Google forges ahead with plans for hourly renewable electricity tracking

Google has stated that it is working to "fully develop and widely deploy" a tool that will enable governments, businesses and energy system operators to track renewable electricity generation and consumption in real-time.


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Google forges ahead with plans for hourly renewable electricity tracking

Image: Google Cloud

The tech giant launched the tool, called ‘Time-Based Energy Attribute Certificates’ (T-EACs), last March. The aim of the tool is to improve clean energy certification; most organisations using 100% renewable electricity do not use the electricity directly, but purchase Renewable Energy Guarantees of Origin (REGOs) to prove that a utility is generating the equivalent of clean energy as is consumed by the buyer.

REGOs – known as RECs in the US – are “an outdated approach for addressing an increasingly nuanced problem”, Google has stated. T-EACs, meanwhile, provide more granular data – often on an hour-by-hour basis.

“This information will help energy consumers better understand their energy use, while empowering governments and system operators to develop more rapid and cost-effective strategies for decarbonisation,” reads Google’s statement. It adds: “Perhaps most excitingly, it will also create price signals that stimulate new investments into technologies and projects that deliver carbon-free energy at the times when it’s most needed, accelerating decarbonisation across entire electricity grids.”

Google has today (15 March 2022) posted an update on T-EAC development, touting strong progress and the potential of “widespread adoption” in the near future.

It confirmed that trial projects are underway in the US, Denmark and Chile. In the US, Google is working with M-RETS, a non-profit specialising in energy certificates, and APX, an environmental technologies provider. These collaborations mean that electricity generators in the Central and Midwest US will soon be able to get data on an hourly basis and generate certificates just as rapidly. Similarly, this data and certificate option will be opened up to the Danish national grid operator Energinet.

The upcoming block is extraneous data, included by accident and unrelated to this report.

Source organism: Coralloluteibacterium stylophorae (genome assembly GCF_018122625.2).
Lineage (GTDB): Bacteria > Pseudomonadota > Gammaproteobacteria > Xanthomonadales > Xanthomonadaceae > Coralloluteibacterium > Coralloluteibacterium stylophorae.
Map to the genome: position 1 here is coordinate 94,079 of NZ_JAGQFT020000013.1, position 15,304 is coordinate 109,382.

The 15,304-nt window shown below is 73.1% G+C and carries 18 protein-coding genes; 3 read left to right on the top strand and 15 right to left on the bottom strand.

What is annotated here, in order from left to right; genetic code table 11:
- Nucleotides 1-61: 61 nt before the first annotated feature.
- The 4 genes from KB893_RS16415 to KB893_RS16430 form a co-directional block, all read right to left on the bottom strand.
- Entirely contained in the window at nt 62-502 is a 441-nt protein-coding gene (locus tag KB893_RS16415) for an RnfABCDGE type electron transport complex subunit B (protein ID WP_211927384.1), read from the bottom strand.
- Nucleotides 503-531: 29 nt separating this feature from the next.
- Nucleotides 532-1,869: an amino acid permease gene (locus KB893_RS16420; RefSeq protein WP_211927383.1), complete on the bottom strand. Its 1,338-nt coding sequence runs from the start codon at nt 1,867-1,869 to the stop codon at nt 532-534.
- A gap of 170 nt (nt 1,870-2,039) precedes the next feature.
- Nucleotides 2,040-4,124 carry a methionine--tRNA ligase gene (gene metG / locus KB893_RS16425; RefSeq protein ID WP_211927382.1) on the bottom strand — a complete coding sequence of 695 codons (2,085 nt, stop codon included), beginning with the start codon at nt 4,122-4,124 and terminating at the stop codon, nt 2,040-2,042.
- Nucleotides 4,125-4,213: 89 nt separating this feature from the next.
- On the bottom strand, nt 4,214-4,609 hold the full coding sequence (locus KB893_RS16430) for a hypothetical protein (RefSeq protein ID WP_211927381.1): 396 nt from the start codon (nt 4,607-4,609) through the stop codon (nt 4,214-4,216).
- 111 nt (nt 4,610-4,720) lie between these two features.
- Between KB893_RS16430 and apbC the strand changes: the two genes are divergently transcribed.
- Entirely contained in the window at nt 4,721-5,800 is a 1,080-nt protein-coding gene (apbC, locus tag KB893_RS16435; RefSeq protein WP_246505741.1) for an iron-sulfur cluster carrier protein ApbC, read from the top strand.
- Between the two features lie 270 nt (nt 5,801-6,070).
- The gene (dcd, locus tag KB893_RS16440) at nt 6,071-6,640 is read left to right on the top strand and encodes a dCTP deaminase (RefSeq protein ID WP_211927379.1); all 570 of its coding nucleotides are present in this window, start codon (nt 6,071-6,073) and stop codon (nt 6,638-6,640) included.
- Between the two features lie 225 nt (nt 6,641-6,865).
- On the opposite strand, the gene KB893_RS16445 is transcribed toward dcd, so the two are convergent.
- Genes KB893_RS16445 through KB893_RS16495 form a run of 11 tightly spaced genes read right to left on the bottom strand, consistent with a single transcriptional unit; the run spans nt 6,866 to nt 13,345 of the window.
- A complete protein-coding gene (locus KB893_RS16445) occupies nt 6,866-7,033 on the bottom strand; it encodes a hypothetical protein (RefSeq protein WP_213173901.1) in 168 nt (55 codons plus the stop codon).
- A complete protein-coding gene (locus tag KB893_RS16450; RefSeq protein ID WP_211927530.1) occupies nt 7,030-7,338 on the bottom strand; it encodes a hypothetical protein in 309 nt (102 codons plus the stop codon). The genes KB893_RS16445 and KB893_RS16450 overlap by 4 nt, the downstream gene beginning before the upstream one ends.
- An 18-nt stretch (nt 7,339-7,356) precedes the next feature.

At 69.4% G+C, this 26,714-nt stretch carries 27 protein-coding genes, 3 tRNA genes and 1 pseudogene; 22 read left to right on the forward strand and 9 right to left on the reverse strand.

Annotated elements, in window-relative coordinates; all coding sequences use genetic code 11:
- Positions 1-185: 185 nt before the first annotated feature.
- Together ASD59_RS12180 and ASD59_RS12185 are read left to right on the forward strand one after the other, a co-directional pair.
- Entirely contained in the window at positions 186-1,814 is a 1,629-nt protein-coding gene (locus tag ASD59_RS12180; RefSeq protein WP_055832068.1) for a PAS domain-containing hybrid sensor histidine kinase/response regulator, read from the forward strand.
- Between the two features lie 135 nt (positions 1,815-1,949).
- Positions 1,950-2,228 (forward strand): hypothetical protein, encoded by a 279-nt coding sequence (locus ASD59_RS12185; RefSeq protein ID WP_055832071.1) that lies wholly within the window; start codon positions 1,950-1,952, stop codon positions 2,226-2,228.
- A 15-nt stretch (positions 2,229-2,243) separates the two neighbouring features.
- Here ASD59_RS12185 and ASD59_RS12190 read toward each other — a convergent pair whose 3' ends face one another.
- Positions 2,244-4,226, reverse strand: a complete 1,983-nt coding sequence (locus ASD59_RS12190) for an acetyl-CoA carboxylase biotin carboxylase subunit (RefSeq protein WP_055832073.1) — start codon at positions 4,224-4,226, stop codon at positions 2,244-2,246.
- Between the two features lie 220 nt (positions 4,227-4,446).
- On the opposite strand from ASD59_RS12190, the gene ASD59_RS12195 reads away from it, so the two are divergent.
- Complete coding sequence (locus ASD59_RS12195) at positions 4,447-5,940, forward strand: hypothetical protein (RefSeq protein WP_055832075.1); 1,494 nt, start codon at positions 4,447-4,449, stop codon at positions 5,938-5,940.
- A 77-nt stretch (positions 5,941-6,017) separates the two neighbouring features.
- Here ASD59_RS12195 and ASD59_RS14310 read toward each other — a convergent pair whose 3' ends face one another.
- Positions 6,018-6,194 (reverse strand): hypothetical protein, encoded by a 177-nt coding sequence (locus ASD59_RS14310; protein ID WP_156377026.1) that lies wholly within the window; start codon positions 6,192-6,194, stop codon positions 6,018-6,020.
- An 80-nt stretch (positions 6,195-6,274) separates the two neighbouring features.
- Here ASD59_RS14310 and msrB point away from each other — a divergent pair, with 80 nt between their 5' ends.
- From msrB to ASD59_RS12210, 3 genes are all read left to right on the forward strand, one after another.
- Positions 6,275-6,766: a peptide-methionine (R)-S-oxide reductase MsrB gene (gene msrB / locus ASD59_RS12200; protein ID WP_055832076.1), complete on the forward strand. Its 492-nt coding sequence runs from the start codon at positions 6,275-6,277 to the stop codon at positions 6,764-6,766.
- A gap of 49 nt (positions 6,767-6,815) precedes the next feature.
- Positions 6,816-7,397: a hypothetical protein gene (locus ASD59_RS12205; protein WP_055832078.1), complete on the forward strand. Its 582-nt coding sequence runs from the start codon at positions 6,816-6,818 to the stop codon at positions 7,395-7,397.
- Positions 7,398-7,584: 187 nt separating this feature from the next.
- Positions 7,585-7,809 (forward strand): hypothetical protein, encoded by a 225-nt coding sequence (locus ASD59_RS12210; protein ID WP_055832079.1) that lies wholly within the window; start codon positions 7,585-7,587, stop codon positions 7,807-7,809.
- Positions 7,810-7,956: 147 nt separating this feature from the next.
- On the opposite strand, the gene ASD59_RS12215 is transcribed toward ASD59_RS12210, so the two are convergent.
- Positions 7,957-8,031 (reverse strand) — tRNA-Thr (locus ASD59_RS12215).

Google’s work on T-EACs in Chile, meanwhile, has focussed on matching its data centre’s energy demands with clean energy that has been certified hour-by-hour. Google has used 100% renewable electricity for powering operations since 2017, but this has been down to REGOs and RECs as well as self-generation, rather than real-time 24/7 generation externally. The firm is aiming to match all operational electricity consumption with 24-7 clean generation by 2030.

Another data-centre-centric project is being spearheaded by Google and software provider FlexiDAO. It was set up to simplify the aggregation process for energy data across Denmark, the Netherlands and Ireland, thus streamlining the processes through which Google is matching energy demand with clean energy generation.

Standardised tracking

Google believes that, given the increase in corporate support for net-zero and the fact that nations including the US and the EU’s member states, the use of T-EACs could soon become widespread.

The benefits of this, beyond verifying green claims, are touted as increasing investment in “high-impact” clean energy projects and in emerging related sectors like green hydrogen. Governments could also use the data to incentivise businesses and homeowners to purchase clean energy.

Nonetheless, Google has stated that “there is a danger that numerous sets of tools, definitions, and technical specifications will proliferate simultaneously, resulting in a fragmented ecosystem and a lack of interoperability”. It is not the only business working on hourly energy data and certificates.

Google has, therefore, provided a €530,000 (£445,500) grant to EnergyTag, which is developing a new international standard for T-EACs. It has also secured a seat on EnergyTag’s advisory board. EnergyTag should be releasing official guidelines for the standard in the next few months.

Separately, Google has joined the Linux Foundation’s LF Energy project as a strategic member. The project is building a global, open-source database on energy generation and consumption. Google’s involvement is within the project’s workstream on the development of hourly energy data collection and verification.

Sarah George

© Faversham House Ltd 2022 edie news articles may be copied or forwarded for individual use only. No other reproduction or distribution is permitted without prior written consent.

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